Underneath a Framed Backpack

Many high-volume backpacks have sleeping pad straps on the front for strapping a pad or tent to the base of your backpack. If the straps are long enough, you could try to secure a canister to your pack this way, although it might be annoying when you take the pack off and set it on the ground.

Foam padding can protect your back from the hard edges of a bear canister in a frameless backpack
Foam padding can protect your back from the hard edges of a bear canister in a frameless backpack

Inside a Frameless Pack

Bear canisters will fit vertically in some frameless packs, although it’s very volume-dependent. If you do get it to fit, it’s a good idea to pad the bear canister with a foam pad or clothing to keep it from digging into your back. For example, I always use four sections of a Therm-a-Rest Zlite inside my frameless Mountain Laurel Designs Exodus Backpack, and while this protects my back from the hard plastic, it doesn’t prevent the back of the pack from bulging into my back, also called barreling.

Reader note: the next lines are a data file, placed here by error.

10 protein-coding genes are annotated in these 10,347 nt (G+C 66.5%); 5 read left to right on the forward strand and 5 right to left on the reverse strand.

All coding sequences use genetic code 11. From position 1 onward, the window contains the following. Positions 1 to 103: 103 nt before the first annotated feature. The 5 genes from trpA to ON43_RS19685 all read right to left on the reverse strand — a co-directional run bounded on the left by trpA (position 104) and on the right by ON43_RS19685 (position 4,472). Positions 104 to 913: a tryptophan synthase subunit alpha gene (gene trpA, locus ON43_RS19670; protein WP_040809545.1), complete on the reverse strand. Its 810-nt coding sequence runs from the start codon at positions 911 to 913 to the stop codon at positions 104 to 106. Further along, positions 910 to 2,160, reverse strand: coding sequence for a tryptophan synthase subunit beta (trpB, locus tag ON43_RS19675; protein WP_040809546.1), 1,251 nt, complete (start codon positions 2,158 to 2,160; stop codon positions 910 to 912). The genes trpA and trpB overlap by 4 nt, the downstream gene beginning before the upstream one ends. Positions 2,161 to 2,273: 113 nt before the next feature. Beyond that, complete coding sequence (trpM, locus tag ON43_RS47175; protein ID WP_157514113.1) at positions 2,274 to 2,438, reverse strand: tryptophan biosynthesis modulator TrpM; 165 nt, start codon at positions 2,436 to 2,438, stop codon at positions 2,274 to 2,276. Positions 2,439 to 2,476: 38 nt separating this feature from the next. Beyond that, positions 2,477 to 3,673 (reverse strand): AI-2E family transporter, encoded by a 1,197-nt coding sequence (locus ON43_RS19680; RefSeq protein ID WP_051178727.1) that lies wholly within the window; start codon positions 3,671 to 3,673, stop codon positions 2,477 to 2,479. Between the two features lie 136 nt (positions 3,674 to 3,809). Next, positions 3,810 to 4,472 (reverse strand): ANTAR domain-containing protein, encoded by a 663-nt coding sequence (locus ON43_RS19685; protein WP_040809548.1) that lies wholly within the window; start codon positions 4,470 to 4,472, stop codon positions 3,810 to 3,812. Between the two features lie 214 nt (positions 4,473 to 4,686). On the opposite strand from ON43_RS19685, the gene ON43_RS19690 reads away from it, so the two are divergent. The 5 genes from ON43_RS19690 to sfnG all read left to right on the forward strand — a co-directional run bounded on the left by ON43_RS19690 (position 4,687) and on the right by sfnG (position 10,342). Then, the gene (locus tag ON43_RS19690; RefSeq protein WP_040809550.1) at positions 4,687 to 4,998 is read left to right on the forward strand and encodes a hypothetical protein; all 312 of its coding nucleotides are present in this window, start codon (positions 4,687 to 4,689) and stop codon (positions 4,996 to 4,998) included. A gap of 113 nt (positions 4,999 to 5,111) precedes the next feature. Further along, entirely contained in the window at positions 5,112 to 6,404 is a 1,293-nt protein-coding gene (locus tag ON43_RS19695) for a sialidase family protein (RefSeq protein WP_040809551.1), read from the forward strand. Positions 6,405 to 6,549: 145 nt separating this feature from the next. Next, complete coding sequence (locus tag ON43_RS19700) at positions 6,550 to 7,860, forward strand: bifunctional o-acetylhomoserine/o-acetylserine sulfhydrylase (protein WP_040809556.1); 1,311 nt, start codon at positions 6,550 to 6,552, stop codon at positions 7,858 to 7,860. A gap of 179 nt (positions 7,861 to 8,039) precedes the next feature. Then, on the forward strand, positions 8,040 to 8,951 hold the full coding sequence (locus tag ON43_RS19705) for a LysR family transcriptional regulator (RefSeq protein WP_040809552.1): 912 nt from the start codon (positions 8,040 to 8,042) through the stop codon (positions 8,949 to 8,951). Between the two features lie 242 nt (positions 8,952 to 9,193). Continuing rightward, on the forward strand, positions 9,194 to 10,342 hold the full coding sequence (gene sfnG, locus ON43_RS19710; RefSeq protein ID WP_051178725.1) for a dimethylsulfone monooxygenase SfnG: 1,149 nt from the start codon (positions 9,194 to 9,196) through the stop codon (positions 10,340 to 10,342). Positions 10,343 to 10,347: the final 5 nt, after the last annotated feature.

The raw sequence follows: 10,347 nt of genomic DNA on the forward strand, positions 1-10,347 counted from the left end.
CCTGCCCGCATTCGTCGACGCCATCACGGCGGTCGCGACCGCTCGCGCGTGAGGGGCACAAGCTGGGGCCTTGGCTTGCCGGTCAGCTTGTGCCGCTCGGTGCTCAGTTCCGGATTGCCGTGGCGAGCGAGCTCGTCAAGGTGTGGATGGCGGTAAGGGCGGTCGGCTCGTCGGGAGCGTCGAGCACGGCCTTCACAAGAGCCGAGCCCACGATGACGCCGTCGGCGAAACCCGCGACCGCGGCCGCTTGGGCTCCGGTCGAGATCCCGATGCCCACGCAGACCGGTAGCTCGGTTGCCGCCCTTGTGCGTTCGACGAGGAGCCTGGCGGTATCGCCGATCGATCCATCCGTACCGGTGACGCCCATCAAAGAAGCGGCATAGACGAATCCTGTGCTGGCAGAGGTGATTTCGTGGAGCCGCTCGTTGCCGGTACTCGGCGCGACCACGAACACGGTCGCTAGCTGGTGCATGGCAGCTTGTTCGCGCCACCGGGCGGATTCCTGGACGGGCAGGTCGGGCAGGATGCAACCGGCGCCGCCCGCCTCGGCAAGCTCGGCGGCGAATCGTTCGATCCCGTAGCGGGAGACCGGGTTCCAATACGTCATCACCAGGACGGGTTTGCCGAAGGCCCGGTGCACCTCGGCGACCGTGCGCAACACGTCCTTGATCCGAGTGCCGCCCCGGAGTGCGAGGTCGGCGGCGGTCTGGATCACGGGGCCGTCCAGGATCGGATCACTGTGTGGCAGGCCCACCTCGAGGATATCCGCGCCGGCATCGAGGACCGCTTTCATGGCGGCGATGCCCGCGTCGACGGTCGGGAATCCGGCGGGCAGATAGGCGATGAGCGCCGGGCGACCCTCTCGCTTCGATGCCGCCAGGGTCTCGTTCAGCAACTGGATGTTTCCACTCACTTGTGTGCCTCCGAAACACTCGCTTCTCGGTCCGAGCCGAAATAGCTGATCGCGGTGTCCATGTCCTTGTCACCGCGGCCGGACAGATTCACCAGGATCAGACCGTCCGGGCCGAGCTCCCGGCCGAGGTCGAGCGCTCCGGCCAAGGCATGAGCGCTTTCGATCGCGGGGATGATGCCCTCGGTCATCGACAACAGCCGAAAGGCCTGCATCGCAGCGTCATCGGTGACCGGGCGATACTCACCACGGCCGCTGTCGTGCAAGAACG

You’ll want to pack a frameless pack “full” to create a flat top for carrying a canister.
You’ll want to pack a frameless pack “full” to create a flat top for carrying a canister.

On top of Frameless Pack Under Y Strap

Because of the barreling issue noted above, it may be better to carry a bear canister on top of a frameless pack. That said, you may want to add an additional strap or two to keep it from sliding side to side. I think you’ll also find that you need to have a very full backpack to support a bear canister on top of a frameless backpack to create a flat surface to rest the bear canister one.